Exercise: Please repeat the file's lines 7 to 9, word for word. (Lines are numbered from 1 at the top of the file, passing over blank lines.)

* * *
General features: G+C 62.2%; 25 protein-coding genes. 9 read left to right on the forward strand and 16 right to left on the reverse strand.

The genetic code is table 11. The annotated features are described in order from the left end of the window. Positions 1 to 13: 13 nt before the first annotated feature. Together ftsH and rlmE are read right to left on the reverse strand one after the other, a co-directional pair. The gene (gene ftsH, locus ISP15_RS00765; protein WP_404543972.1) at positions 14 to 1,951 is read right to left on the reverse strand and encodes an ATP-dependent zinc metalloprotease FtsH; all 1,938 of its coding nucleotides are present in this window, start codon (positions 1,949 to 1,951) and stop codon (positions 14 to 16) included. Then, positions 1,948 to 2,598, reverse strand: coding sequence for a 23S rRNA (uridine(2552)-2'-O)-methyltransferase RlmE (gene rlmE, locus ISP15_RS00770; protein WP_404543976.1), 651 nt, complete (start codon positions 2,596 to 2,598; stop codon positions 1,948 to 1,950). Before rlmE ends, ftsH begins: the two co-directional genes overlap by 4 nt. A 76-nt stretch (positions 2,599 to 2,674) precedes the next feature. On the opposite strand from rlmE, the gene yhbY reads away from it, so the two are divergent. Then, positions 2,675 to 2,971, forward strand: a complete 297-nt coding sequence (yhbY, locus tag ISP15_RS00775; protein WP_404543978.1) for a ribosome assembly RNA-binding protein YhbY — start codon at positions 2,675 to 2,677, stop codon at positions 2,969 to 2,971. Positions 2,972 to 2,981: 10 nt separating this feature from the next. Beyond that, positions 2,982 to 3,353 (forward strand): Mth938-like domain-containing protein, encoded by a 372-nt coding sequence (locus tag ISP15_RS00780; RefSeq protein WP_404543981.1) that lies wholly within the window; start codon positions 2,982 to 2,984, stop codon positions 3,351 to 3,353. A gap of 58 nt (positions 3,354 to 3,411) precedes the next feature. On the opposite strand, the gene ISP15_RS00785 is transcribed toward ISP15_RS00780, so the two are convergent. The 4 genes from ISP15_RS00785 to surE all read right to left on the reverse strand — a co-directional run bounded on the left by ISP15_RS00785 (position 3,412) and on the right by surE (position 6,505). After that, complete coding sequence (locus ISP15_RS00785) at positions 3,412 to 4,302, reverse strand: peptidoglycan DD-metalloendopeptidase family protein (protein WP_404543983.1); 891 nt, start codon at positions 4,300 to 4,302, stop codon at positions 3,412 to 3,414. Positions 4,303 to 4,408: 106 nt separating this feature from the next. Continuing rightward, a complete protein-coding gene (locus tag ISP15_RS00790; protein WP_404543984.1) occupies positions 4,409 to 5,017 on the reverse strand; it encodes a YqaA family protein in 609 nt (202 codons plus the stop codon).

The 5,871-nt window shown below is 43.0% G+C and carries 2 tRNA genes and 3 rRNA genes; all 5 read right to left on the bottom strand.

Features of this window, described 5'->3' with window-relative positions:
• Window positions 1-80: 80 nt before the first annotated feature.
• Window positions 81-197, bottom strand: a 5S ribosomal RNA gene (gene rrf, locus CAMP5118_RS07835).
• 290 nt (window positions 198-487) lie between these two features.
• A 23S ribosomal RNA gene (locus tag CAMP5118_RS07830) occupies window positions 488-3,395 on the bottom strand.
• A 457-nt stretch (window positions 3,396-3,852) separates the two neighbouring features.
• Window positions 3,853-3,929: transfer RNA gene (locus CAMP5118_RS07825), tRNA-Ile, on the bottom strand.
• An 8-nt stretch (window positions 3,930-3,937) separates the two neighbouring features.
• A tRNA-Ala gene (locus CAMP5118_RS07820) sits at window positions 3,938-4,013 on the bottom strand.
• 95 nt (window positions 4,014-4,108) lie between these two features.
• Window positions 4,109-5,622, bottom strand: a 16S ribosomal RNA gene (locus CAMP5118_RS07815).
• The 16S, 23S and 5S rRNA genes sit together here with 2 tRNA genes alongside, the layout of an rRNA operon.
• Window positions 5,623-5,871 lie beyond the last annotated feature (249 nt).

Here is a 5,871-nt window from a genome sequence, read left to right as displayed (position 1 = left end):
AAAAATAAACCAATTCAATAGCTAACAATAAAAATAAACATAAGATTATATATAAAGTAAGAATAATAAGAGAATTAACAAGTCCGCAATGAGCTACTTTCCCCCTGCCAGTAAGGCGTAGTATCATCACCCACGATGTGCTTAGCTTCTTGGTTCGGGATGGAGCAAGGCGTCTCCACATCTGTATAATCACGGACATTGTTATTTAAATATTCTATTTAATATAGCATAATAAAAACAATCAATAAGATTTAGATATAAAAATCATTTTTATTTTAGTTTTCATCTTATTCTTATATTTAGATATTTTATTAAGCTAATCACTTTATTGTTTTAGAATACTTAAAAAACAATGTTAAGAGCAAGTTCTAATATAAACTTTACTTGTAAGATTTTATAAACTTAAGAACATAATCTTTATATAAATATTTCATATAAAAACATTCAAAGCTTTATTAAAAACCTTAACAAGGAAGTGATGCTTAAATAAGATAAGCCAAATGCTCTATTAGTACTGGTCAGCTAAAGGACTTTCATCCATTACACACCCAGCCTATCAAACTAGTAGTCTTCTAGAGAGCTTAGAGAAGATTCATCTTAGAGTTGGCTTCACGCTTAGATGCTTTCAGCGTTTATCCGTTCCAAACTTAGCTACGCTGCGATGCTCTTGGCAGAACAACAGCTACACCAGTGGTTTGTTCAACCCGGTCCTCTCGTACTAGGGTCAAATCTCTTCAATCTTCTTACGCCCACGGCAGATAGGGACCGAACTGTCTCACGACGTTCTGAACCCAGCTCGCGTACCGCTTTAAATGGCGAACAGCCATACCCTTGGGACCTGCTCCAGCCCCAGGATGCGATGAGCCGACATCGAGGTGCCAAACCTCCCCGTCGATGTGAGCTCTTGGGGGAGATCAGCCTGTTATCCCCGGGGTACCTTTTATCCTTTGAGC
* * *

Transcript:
• 290 nt (window positions 198-487) lie between these two features.
• A 23S ribosomal RNA gene (locus tag CAMP5118_RS07830) occupies window positions 488-3,395 on the bottom strand.
• A 457-nt stretch (window positions 3,396-3,852) separates the two neighbouring features.